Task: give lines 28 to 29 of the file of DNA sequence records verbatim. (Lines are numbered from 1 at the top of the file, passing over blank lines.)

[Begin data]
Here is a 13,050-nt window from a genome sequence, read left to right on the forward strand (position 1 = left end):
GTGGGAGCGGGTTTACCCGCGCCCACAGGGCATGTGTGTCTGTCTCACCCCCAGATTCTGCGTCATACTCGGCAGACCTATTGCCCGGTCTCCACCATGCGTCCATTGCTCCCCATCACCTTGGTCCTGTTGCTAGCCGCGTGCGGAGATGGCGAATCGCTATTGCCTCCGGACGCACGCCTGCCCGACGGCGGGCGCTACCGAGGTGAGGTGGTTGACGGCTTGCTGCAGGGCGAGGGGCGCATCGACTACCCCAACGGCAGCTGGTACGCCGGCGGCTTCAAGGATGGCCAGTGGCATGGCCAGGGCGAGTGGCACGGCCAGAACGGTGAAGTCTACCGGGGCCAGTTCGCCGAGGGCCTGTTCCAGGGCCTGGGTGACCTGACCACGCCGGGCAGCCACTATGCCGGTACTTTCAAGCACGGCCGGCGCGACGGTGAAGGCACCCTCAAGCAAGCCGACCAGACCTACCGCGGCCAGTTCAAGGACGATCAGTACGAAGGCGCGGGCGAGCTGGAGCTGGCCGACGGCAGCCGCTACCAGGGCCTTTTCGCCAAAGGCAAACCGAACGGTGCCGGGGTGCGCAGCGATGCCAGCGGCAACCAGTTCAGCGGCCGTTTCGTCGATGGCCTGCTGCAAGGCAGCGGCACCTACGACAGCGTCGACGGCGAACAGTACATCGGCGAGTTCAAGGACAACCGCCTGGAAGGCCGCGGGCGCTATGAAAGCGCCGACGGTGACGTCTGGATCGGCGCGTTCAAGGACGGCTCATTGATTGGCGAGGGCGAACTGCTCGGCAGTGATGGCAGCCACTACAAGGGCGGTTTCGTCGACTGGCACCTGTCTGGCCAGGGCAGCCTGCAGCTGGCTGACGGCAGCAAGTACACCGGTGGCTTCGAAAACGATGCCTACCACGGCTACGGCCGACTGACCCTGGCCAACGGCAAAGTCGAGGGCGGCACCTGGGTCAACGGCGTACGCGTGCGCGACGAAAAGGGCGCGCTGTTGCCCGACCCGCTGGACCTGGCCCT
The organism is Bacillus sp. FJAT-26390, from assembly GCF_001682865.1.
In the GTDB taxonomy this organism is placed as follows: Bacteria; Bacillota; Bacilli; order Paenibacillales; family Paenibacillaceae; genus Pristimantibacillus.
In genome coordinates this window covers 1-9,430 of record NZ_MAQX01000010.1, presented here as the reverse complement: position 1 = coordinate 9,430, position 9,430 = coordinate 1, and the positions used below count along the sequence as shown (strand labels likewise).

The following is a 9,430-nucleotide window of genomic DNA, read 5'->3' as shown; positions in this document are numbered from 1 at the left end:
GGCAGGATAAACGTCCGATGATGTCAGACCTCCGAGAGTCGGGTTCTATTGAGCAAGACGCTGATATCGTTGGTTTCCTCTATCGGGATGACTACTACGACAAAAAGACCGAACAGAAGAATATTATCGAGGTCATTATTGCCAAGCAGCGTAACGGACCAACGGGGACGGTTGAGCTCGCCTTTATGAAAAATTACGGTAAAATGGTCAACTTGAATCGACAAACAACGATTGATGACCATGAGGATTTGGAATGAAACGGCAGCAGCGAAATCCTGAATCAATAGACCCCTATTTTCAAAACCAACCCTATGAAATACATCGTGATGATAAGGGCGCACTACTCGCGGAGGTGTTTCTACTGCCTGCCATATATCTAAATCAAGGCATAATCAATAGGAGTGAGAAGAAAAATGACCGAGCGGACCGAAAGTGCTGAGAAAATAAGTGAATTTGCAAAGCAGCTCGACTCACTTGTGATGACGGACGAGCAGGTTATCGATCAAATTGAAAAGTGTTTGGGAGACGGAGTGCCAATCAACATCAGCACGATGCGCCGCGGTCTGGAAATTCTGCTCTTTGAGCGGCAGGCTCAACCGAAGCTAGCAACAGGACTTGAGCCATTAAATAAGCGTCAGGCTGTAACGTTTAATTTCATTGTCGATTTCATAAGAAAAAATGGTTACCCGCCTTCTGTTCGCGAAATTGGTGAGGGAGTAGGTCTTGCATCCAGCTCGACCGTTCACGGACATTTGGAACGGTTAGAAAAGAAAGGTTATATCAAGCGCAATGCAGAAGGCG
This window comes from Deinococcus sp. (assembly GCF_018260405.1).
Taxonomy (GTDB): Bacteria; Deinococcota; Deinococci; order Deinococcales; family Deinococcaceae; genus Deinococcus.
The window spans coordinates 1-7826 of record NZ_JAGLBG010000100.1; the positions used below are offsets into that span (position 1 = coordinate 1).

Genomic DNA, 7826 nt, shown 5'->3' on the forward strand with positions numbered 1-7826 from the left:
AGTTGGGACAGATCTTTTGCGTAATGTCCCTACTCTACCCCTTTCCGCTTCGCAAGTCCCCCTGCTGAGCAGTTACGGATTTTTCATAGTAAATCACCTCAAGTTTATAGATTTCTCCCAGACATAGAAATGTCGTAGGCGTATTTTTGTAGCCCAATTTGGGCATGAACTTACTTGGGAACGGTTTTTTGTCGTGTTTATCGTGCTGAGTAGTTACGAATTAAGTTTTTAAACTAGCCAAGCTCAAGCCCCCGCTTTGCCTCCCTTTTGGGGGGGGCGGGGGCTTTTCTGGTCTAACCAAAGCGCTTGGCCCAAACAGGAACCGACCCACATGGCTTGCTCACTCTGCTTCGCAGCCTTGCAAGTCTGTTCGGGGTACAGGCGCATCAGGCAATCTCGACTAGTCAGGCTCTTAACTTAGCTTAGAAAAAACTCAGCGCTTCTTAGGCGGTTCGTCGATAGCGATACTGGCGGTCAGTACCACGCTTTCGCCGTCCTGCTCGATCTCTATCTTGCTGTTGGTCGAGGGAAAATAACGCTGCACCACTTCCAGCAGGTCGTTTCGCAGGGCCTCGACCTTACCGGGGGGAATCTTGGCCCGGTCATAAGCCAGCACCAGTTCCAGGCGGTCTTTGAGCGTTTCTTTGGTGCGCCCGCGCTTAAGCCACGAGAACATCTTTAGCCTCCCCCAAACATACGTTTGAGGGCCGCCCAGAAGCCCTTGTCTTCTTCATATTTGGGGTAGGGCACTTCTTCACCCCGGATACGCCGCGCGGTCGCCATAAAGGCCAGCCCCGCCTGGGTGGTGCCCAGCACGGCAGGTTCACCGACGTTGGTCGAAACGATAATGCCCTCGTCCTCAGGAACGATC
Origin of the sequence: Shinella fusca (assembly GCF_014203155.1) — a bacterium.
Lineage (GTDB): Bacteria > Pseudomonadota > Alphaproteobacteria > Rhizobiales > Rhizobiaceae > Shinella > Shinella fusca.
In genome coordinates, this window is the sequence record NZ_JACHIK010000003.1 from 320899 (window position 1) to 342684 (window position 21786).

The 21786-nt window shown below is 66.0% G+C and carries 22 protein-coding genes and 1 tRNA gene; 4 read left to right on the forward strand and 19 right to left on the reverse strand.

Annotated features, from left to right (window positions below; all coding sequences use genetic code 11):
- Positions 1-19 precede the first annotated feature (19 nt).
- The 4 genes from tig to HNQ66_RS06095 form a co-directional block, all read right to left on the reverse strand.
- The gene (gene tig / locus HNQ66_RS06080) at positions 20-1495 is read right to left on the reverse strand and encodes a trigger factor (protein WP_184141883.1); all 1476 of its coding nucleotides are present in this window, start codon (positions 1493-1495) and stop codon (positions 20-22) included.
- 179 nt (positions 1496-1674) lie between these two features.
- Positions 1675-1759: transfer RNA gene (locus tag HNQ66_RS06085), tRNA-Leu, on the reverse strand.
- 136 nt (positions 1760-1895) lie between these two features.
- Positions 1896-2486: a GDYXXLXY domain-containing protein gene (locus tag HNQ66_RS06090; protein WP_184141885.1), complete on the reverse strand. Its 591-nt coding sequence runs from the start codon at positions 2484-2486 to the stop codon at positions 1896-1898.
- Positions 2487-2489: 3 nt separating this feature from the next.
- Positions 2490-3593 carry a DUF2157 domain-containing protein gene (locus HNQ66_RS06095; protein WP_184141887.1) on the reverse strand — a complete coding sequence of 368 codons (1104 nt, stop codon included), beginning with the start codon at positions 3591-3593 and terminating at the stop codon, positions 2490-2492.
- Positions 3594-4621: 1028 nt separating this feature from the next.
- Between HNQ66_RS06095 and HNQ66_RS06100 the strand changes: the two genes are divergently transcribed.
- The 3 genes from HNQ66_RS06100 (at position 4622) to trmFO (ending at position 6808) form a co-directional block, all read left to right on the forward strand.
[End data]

- Between HNQ66_RS06095 and HNQ66_RS06100 the strand changes: the two genes are divergently transcribed.
- The 3 genes from HNQ66_RS06100 (at position 4622) to trmFO (ending at position 6808) form a co-directional block, all read left to right on the forward strand.